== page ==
Those warnings go on: “Whilst our Living DNA ancestry test results will not reveal any health information to you, and despite the fact that our test has not been validated for diagnostic purposes, your raw data is capable of revealing a lot about you if further processing or analysis is carried out. For example, despite the fact that our test has not been validated for diagnostic purposes, and should not be used for that purpose, you may infer through your own further analysis/processing that it may, for example, show: You may have an elevated chance of developing certain medical conditions; and that You may have a lower risk of developing certain medical conditions.”15

It adds: “You should view the decision to take a DNA test, and to receive information about your genetic makeup as permanent, and also be aware that genetic science is a relatively new field that is developing quickly. This means that what you can learn from your genetic information in the future is likely to increase significantly, and potentially in ways that we cannot currently predict. … You may find that in future, certain bodies may require you to disclose that you have had a DNA test, and may in time require you to reveal your genetic information to them. It may not be open to you to decline to answer this question, and providing an inaccurate response may be fraudulent. In particular having to reveal your raw data may be prejudicial to you.”16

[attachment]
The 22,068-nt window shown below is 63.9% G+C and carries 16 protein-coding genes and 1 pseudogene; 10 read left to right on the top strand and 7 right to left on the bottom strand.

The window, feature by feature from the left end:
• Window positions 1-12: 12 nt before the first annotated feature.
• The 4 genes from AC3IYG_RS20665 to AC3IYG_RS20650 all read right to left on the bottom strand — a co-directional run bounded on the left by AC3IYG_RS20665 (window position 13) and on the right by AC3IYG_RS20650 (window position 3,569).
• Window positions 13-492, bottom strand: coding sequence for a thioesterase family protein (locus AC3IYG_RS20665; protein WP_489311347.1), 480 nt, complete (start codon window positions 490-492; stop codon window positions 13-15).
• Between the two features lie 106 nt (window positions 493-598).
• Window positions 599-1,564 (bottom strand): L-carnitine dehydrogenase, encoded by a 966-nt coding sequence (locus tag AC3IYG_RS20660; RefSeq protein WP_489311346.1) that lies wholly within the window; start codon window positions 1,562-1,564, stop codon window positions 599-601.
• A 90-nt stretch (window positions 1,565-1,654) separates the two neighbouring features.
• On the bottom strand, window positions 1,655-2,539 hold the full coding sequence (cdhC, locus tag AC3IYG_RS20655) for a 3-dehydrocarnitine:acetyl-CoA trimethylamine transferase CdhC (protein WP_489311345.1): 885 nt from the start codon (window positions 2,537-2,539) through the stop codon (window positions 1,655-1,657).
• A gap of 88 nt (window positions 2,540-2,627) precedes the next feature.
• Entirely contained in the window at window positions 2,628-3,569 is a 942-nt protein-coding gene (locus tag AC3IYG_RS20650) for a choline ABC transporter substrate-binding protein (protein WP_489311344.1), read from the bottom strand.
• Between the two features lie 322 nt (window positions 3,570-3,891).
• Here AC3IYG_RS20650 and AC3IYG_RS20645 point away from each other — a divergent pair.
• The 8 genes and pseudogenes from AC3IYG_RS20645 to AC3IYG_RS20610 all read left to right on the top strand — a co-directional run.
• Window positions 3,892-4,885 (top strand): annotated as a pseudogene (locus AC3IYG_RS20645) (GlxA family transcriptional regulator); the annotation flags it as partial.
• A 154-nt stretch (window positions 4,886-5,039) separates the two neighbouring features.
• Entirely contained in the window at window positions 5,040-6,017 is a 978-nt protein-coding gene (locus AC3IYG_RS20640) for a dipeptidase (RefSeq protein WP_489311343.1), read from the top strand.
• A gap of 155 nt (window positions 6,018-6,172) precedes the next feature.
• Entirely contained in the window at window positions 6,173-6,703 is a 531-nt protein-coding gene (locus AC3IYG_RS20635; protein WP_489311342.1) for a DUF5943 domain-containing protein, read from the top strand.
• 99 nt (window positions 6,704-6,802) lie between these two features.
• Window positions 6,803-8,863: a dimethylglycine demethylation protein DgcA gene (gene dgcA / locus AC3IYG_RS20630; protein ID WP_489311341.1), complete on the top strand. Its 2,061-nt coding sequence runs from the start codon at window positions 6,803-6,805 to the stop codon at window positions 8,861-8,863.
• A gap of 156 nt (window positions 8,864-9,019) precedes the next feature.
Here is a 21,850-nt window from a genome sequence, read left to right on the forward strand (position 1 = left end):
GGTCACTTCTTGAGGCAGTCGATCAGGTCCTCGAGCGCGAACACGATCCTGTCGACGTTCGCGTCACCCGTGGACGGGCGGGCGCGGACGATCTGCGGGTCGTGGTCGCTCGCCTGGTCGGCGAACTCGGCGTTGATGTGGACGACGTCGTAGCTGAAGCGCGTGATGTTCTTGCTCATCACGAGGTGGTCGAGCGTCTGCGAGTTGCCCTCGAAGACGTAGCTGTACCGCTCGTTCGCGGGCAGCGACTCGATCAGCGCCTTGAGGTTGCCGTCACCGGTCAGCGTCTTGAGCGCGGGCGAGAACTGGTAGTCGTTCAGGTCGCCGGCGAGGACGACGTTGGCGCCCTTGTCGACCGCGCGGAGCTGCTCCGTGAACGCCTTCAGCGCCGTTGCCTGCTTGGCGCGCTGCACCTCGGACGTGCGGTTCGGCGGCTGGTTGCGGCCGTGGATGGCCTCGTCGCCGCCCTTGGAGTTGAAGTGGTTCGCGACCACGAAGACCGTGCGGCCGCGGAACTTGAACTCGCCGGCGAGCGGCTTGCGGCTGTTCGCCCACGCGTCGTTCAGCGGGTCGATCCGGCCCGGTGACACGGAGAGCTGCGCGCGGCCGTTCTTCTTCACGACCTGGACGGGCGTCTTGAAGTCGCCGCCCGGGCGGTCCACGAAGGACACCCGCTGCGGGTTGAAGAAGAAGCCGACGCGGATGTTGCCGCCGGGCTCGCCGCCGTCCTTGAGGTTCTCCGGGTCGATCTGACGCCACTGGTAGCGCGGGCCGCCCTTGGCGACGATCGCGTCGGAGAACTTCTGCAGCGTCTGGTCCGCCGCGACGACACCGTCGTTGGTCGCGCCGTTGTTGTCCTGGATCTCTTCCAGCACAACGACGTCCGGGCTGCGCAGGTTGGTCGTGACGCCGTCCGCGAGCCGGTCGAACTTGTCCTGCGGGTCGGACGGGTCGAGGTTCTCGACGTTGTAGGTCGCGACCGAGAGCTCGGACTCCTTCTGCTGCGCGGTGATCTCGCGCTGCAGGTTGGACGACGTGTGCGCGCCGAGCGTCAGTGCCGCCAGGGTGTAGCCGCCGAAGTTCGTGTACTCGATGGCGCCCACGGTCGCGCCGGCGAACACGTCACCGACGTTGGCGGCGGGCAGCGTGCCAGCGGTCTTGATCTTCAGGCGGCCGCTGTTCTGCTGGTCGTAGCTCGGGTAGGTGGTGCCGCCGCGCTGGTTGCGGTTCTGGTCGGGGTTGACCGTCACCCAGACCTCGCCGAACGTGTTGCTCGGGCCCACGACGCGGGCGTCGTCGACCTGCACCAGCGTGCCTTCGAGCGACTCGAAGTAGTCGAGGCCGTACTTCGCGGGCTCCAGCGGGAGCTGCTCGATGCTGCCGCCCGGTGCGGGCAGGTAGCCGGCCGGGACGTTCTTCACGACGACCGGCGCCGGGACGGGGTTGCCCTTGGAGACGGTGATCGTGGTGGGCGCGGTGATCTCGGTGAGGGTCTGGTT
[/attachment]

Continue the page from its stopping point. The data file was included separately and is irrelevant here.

One thing that isn’t clear on the LivingDNA site is whether testing by itself constitutes an opt-in to the research projects the company intends to undertake. It sounds that way, on the Research Consent page: “At Living DNA we offer customers the ability to find out more about themselves by paying for DNA testing services. While this is our main business model, we also want our services to benefit society as a whole; for example, by research that helps us understand more about our global population make up and health.”17 The page then says we can “opt out of this project at any time”18 but without saying specifically how.